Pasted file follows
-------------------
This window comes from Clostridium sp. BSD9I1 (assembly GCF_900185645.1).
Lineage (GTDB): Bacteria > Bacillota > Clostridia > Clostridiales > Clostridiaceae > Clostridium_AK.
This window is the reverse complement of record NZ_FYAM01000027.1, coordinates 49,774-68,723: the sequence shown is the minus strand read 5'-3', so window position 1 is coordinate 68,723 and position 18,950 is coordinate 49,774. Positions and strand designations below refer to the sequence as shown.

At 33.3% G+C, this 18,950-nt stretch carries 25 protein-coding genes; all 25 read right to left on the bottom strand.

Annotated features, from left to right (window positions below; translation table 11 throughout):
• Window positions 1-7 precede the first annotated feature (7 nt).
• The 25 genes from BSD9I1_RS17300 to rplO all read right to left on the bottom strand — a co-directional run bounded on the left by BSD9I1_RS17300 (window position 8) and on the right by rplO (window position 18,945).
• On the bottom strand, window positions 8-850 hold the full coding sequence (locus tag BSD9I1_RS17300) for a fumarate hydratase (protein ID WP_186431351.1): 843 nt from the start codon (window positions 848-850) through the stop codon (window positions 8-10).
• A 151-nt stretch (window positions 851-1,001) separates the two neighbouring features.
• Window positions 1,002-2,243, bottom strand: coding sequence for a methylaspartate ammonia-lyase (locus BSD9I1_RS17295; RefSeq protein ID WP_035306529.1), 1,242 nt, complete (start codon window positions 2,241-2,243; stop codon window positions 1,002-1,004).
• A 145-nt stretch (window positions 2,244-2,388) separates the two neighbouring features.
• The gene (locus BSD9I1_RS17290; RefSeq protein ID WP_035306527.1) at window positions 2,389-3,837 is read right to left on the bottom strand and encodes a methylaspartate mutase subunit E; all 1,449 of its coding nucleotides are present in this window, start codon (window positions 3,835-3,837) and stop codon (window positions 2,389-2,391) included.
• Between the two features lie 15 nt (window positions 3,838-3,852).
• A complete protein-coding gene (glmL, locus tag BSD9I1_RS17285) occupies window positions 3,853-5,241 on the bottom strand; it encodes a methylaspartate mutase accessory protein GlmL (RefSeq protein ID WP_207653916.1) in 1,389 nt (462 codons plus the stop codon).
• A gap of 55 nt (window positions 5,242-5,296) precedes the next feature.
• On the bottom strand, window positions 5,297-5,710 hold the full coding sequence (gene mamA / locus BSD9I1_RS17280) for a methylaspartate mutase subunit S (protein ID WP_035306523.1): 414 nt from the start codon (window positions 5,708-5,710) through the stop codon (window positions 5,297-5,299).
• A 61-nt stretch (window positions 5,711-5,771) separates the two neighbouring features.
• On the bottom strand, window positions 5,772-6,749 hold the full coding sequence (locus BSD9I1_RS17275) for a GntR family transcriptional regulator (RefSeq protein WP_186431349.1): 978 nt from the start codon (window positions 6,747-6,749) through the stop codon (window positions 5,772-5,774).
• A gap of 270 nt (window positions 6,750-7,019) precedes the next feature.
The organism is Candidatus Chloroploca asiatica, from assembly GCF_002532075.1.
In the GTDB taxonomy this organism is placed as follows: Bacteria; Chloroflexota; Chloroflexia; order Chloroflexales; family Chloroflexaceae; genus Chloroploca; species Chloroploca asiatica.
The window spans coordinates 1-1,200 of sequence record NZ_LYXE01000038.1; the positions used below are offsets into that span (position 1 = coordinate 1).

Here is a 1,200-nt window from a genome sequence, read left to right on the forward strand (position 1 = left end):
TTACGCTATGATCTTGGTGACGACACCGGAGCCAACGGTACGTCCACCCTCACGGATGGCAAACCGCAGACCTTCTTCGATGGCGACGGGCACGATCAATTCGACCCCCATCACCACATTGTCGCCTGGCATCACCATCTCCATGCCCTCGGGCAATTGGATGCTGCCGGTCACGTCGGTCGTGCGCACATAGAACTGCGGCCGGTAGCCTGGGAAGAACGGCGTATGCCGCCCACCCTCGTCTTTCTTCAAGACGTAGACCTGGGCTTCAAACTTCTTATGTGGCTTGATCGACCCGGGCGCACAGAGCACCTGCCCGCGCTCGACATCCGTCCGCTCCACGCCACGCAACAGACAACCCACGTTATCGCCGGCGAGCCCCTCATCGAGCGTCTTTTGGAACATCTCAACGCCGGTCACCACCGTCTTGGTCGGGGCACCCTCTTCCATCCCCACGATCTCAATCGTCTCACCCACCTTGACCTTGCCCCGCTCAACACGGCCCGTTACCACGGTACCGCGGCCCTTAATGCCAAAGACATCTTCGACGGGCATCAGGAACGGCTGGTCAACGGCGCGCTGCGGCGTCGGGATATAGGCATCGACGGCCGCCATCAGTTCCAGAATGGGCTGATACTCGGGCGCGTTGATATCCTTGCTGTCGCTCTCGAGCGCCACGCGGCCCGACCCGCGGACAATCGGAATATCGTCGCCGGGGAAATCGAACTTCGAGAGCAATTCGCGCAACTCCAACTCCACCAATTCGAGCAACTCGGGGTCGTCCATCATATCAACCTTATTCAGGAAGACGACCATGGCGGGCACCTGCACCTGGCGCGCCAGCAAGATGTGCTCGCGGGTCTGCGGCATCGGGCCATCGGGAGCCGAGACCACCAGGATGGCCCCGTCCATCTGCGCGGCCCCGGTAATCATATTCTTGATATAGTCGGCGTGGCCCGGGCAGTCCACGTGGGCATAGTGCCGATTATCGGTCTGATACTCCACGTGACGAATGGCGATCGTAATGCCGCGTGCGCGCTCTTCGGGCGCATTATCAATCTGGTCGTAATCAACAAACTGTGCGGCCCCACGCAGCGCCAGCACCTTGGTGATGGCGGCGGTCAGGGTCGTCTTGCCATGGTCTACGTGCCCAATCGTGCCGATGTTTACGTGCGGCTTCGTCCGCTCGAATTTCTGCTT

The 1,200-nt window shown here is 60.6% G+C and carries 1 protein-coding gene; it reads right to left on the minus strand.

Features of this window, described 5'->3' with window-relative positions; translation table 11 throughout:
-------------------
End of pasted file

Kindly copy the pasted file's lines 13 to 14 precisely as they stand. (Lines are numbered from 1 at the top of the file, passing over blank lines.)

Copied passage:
• Between the two features lie 15 nt (window positions 3,838-3,852).
• A complete protein-coding gene (glmL, locus tag BSD9I1_RS17285) occupies window positions 3,853-5,241 on the bottom strand; it encodes a methylaspartate mutase accessory protein GlmL (RefSeq protein ID WP_207653916.1) in 1,389 nt (462 codons plus the stop codon).